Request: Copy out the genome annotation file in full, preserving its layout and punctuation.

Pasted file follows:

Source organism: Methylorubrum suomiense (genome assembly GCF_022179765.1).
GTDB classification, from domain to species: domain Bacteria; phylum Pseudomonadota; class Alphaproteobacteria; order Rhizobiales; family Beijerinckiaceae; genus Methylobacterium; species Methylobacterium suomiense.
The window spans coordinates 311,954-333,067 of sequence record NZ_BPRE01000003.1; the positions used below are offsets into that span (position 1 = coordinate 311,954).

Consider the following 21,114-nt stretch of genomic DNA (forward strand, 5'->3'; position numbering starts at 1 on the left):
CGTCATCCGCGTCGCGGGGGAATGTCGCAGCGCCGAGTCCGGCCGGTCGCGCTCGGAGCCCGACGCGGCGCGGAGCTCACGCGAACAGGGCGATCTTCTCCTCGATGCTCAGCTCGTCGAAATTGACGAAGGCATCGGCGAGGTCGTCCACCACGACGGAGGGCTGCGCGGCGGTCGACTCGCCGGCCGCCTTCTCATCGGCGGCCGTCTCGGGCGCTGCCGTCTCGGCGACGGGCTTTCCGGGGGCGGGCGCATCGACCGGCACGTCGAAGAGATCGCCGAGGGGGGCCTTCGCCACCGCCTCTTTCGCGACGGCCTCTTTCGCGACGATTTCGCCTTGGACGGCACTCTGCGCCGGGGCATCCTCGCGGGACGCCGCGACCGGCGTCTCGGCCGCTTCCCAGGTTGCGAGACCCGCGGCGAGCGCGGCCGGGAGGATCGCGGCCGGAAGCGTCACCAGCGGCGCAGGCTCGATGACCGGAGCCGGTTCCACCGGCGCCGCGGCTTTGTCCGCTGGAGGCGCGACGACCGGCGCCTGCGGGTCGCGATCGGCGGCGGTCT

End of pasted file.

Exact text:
Source organism: Methylorubrum suomiense (genome assembly GCF_022179765.1).
GTDB classification, from domain to species: domain Bacteria; phylum Pseudomonadota; class Alphaproteobacteria; order Rhizobiales; family Beijerinckiaceae; genus Methylobacterium; species Methylobacterium suomiense.
The window spans coordinates 311,954-333,067 of sequence record NZ_BPRE01000003.1; the positions used below are offsets into that span (position 1 = coordinate 311,954).

Consider the following 21,114-nt stretch of genomic DNA (forward strand, 5'->3'; position numbering starts at 1 on the left):
CGTCATCCGCGTCGCGGGGGAATGTCGCAGCGCCGAGTCCGGCCGGTCGCGCTCGGAGCCCGACGCGGCGCGGAGCTCACGCGAACAGGGCGATCTTCTCCTCGATGCTCAGCTCGTCGAAATTGACGAAGGCATCGGCGAGGTCGTCCACCACGACGGAGGGCTGCGCGGCGGTCGACTCGCCGGCCGCCTTCTCATCGGCGGCCGTCTCGGGCGCTGCCGTCTCGGCGACGGGCTTTCCGGGGGCGGGCGCATCGACCGGCACGTCGAAGAGATCGCCGAGGGGGGCCTTCGCCACCGCCTCTTTCGCGACGGCCTCTTTCGCGACGATTTCGCCTTGGACGGCACTCTGCGCCGGGGCATCCTCGCGGGACGCCGCGACCGGCGTCTCGGCCGCTTCCCAGGTTGCGAGACCCGCGGCGAGCGCGGCCGGGAGGATCGCGGCCGGAAGCGTCACCAGCGGCGCAGGCTCGATGACCGGAGCCGGTTCCACCGGCGCCGCGGCTTTGTCCGCTGGAGGCGCGACGACCGGCGCCTGCGGGTCGCGATCGGCGGCGGTCT